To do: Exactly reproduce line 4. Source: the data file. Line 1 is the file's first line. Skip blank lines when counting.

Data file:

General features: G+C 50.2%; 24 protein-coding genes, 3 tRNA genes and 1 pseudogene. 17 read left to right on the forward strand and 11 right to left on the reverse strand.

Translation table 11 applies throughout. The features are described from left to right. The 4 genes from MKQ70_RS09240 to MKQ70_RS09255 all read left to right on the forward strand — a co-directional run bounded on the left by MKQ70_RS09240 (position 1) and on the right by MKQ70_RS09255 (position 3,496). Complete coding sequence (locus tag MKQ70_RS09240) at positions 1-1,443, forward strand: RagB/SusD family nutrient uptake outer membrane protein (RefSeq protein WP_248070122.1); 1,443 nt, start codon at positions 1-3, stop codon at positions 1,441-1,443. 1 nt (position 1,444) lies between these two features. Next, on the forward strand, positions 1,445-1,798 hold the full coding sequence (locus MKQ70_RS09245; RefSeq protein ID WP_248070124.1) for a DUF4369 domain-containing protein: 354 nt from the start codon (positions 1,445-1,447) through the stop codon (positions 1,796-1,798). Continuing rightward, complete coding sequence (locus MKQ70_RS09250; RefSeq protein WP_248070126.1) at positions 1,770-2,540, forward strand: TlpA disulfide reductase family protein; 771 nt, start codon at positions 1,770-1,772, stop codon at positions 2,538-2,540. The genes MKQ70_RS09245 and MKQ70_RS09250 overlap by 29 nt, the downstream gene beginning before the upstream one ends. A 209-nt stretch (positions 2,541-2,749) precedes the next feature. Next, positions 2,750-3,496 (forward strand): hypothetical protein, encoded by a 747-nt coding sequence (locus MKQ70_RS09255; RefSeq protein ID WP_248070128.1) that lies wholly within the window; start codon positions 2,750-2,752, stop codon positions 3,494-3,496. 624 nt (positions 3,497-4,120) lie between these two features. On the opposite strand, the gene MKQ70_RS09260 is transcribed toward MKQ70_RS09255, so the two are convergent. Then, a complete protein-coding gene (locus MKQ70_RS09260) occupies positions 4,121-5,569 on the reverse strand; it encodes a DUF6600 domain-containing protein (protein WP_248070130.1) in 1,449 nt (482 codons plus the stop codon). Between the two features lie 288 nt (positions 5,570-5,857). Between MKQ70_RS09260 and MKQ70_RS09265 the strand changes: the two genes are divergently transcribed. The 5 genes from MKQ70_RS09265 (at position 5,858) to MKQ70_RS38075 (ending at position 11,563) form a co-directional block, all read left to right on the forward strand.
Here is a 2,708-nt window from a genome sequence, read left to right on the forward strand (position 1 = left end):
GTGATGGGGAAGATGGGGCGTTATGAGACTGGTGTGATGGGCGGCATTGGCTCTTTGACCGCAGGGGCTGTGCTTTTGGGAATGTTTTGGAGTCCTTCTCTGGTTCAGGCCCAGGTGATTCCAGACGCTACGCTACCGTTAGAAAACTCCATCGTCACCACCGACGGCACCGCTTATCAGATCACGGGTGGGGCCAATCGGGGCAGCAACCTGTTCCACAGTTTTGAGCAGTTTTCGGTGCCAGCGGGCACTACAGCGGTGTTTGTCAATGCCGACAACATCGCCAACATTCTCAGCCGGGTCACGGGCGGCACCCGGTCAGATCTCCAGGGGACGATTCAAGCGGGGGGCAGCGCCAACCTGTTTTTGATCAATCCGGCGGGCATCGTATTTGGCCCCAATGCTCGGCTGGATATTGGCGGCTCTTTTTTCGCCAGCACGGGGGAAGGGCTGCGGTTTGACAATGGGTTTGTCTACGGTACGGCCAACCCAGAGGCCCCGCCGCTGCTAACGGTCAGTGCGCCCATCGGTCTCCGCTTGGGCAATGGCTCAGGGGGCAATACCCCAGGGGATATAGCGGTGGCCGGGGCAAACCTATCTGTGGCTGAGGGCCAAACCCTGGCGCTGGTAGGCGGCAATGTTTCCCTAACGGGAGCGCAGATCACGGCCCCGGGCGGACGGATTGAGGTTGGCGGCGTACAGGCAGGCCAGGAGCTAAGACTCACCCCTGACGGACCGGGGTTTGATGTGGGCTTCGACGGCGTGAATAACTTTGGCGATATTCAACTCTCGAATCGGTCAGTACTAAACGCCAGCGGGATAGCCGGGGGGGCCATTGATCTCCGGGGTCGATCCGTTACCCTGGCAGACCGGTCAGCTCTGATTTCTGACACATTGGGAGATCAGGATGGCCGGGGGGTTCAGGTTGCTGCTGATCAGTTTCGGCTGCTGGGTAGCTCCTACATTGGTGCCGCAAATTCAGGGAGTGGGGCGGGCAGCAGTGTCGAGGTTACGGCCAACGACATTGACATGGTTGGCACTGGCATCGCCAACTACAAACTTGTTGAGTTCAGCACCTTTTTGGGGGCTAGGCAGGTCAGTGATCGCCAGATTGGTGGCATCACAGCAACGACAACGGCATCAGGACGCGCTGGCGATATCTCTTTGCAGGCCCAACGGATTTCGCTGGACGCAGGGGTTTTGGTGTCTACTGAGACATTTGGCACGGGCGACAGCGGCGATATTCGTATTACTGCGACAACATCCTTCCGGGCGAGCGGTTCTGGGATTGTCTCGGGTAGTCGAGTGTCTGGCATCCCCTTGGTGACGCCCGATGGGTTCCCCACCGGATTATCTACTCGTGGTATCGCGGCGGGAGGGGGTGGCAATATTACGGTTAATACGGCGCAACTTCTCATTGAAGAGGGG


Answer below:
GTGATGGGGAAGATGGGGCGTTATGAGACTGGTGTGATGGGCGGCATTGGCTCTTTGACCGCAGGGGCTGTGCTTTTGGGAATGTTTTGGAGTCCTTCTCTGGTTCAGGCCCAGGTGATTCCAGACGCTACGCTACCGTTAGAAAACTCCATCGTCACCACCGACGGCACCGCTTATCAGATCACGGGTGGGGCCAATCGGGGCAGCAACCTGTTCCACAGTTTTGAGCAGTTTTCGGTGCCAGCGGGCACTACAGCGGTGTTTGTCAATGCCGACAACATCGCCAACATTCTCAGCCGGGTCACGGGCGGCACCCGGTCAGATCTCCAGGGGACGATTCAAGCGGGGGGCAGCGCCAACCTGTTTTTGATCAATCCGGCGGGCATCGTATTTGGCCCCAATGCTCGGCTGGATATTGGCGGCTCTTTTTTCGCCAGCACGGGGGAAGGGCTGCGGTTTGACAATGGGTTTGTCTACGGTACGGCCAACCCAGAGGCCCCGCCGCTGCTAACGGTCAGTGCGCCCATCGGTCTCCGCTTGGGCAATGGCTCAGGGGGCAATACCCCAGGGGATATAGCGGTGGCCGGGGCAAACCTATCTGTGGCTGAGGGCCAAACCCTGGCGCTGGTAGGCGGCAATGTTTCCCTAACGGGAGCGCAGATCACGGCCCCGGGCGGACGGATTGAGGTTGGCGGCGTACAGGCAGGCCAGGAGCTAAGACTCACCCCTGACGGACCGGGGTTTGATGTGGGCTTCGACGGCGTGAATAACTTTGGCGATATTCAACTCTCGAATCGGTCAGTACTAAACGCCAGCGGGATAGCCGGGGGGGCCATTGATCTCCGGGGTCGATCCGTTACCCTGGCAGACCGGTCAGCTCTGATTTCTGACACATTGGGAGATCAGGATGGCCGGGGGGTTCAGGTTGCTGCTGATCAGTTTCGGCTGCTGGGTAGCTCCTACATTGGTGCCGCAAATTCAGGGAGTGGGGCGGGCAGCAGTGTCGAGGTTACGGCCAACGACATTGACATGGTTGGCACTGGCATCGCCAACTACAAACTTGTTGAGTTCAGCACCTTTTTGGGGGCTAGGCAGGTCAGTGATCGCCAGATTGGTGGCATCACAGCAACGACAACGGCATCAGGACGCGCTGGCGATATCTCTTTGCAGGCCCAACGGATTTCGCTGGACGCAGGGGTTTTGGTGTCTACTGAGACATTTGGCACGGGCGACAGCGGCGATATTCGTATTACTGCGACAACATCCTTCCGGGCGAGCGGTTCTGGGATTGTCTCGGGTAGTCGAGTGTCTGGCATCCCCTTGGTGACGCCCGATGGGTTCCCCACCGGATTATCTACTCGTGGTATCGCGGCGGGAGGGGGTGGCAATATTACGGTTAATACGGCGCAACTTCTCATTGAAGAGGGG